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'Brexit, Trump's policies biggest risks to German economy'

Published: December 26, 2018 16:48:40 | Updated: December 29, 2018 13:36:08


-Reuters file photo

Germany’s leading industry groups have said Britain’s departure from the European Union and trade disputes triggered by US President Donald Trump’s ‘America First’ policies are going to be the biggest risks to growth and prosperity.

The German economy, Europe’s largest, is expected to post its weakest growth rate in many years in 2018 as exporters are facing headwinds from abroad, reports Reuters.

But vibrant domestic demand means many companies are still able to expand business.

In a survey, the heads of Germany’s leading industry associations said they did not see the economy entering a recession and that most forecasts were predicting a solid growth rate of around 1.5 per cent for 2019.

But the industry associations said the economic woes of company executives were increasing and the government should do more to help them, for example by lowering corporate taxes and investing more in digital infrastructure.

“The biggest risk in the short term is Brexit,” said Dieter Kempf, president of the BDI industry association.

If Britain left the EU in March without any agreement on its future relations with the bloc, this would create massive uncertainties for trade and business, Kempf warned.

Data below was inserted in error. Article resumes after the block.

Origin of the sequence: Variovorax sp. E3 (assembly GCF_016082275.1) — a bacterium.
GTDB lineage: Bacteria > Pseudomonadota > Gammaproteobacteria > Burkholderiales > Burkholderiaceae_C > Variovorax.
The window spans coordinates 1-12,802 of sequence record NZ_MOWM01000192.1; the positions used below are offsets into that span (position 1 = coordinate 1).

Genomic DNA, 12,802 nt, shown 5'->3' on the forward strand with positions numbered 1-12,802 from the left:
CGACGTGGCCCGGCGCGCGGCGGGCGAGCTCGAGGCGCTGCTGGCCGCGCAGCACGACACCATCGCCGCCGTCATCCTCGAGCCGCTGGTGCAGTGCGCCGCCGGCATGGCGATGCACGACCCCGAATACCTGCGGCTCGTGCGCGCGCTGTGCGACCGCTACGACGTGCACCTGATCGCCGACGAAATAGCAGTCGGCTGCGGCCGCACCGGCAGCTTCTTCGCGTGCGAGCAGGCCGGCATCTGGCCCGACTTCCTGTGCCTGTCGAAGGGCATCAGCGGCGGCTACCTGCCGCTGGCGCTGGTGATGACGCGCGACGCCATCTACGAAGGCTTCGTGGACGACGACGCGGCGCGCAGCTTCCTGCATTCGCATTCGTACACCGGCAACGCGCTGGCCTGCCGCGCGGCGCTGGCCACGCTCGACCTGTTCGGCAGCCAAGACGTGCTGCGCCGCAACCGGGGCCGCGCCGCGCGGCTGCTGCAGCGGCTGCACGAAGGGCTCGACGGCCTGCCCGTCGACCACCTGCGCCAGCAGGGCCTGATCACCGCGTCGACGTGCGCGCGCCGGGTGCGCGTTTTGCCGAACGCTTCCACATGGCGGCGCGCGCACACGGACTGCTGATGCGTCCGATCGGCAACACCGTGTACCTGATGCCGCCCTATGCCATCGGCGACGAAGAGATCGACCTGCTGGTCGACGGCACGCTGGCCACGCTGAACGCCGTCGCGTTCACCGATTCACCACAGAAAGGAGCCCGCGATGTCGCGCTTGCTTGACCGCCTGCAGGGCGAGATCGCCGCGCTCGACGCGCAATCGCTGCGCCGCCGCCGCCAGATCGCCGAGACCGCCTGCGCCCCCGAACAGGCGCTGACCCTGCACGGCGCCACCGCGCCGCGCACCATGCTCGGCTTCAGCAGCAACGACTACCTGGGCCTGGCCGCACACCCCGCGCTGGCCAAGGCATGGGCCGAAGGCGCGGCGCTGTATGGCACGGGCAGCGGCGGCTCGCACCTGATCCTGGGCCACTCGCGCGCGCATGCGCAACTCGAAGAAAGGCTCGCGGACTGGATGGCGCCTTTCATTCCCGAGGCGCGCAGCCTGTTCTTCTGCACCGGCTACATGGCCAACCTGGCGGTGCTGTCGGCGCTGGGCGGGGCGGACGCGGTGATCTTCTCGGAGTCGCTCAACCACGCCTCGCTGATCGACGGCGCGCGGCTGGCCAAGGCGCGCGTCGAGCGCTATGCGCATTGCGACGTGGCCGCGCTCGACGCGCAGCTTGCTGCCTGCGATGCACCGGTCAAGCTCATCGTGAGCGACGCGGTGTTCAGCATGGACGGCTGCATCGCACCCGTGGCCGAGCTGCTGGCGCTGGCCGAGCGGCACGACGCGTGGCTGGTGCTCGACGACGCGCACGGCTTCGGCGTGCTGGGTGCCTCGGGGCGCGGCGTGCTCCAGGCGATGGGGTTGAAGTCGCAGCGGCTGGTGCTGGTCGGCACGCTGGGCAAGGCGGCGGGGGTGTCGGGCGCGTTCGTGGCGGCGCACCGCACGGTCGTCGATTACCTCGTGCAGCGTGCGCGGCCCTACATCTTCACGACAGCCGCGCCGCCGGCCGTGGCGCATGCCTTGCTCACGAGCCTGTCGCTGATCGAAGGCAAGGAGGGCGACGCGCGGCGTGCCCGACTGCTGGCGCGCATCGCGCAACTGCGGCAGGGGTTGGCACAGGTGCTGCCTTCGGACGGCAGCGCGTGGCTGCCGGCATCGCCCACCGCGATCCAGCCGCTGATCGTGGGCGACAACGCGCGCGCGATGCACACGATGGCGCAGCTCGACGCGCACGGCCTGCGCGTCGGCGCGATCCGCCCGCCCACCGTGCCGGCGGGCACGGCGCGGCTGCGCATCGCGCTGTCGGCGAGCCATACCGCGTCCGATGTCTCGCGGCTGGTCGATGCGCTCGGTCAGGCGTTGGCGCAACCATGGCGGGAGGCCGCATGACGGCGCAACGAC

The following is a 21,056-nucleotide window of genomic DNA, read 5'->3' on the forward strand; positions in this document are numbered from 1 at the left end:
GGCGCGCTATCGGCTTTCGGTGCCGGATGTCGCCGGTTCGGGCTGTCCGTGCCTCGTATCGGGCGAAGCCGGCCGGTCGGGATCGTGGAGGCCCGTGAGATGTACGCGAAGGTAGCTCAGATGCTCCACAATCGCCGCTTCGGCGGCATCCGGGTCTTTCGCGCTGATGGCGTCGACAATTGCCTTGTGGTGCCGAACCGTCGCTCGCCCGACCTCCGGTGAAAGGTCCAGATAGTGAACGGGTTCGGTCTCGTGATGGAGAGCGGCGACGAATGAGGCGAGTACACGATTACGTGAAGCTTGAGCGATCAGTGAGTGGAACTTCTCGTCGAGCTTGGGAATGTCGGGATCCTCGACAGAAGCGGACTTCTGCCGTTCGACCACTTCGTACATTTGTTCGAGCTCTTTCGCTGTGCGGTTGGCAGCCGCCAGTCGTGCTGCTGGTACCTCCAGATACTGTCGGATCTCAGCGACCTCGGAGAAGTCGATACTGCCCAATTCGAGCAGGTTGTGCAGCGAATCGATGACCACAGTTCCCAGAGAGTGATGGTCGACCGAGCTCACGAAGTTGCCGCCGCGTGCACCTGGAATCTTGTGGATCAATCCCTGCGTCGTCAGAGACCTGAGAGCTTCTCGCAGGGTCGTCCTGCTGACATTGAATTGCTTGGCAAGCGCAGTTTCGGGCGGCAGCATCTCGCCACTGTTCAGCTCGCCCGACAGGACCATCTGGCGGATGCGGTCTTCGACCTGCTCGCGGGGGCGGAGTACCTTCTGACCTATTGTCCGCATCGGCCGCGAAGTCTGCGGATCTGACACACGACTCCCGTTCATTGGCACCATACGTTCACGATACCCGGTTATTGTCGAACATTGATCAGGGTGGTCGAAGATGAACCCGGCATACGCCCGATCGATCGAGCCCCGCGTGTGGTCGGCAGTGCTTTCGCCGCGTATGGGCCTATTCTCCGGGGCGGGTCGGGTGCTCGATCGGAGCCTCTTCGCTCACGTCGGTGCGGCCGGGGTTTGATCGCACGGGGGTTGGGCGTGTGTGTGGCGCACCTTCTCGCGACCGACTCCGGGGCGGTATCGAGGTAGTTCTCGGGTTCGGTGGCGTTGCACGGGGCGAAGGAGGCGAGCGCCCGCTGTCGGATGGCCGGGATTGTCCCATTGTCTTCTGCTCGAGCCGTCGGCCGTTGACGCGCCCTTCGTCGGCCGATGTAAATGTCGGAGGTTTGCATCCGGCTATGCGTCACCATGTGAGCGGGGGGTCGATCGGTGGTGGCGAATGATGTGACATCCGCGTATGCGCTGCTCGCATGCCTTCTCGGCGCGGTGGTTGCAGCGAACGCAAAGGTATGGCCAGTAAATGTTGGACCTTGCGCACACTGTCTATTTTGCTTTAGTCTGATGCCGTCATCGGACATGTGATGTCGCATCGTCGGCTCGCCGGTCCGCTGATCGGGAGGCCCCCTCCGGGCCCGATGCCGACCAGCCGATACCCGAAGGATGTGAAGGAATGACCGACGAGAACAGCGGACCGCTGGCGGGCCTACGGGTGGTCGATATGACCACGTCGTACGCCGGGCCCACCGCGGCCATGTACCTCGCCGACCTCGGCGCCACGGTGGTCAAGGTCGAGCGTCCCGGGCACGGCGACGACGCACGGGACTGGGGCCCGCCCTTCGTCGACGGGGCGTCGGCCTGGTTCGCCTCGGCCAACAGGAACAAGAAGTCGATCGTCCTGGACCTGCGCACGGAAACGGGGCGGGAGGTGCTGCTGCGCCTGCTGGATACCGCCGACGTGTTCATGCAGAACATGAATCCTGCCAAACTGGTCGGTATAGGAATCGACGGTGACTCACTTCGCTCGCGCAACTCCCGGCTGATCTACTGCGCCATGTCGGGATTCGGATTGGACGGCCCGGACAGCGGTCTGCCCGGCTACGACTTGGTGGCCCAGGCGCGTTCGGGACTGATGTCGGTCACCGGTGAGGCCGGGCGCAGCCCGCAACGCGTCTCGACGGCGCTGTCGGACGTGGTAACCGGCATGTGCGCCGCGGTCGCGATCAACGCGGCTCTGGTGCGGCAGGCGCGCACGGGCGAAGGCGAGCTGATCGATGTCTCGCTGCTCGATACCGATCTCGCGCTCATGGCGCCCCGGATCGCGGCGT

“The British economy would face the direct threat of a recession which would indirectly also affect Germany,” Kempf said.

Holger Bingmann, head of the BGA trade group, said Brexit was the “most urgent problem for the German economy” while an escalation of international trade disputes sparked by the United States could potentially derail the economic upswing.

DIHK President Eric Schweitzer said German companies are still worried about the US imposing higher import tariffs on European cars. “The threat of car tariffs is still on the table,” Schweitzer warned.

It was vital that both sides increased their efforts to find a solution to the trade dispute through negotiations that ideally would lead to lower tariffs, Schweitzer said.

The German economy likely grew by around 1.5 per cent this year, compared with 2.2 per cent in 2017.

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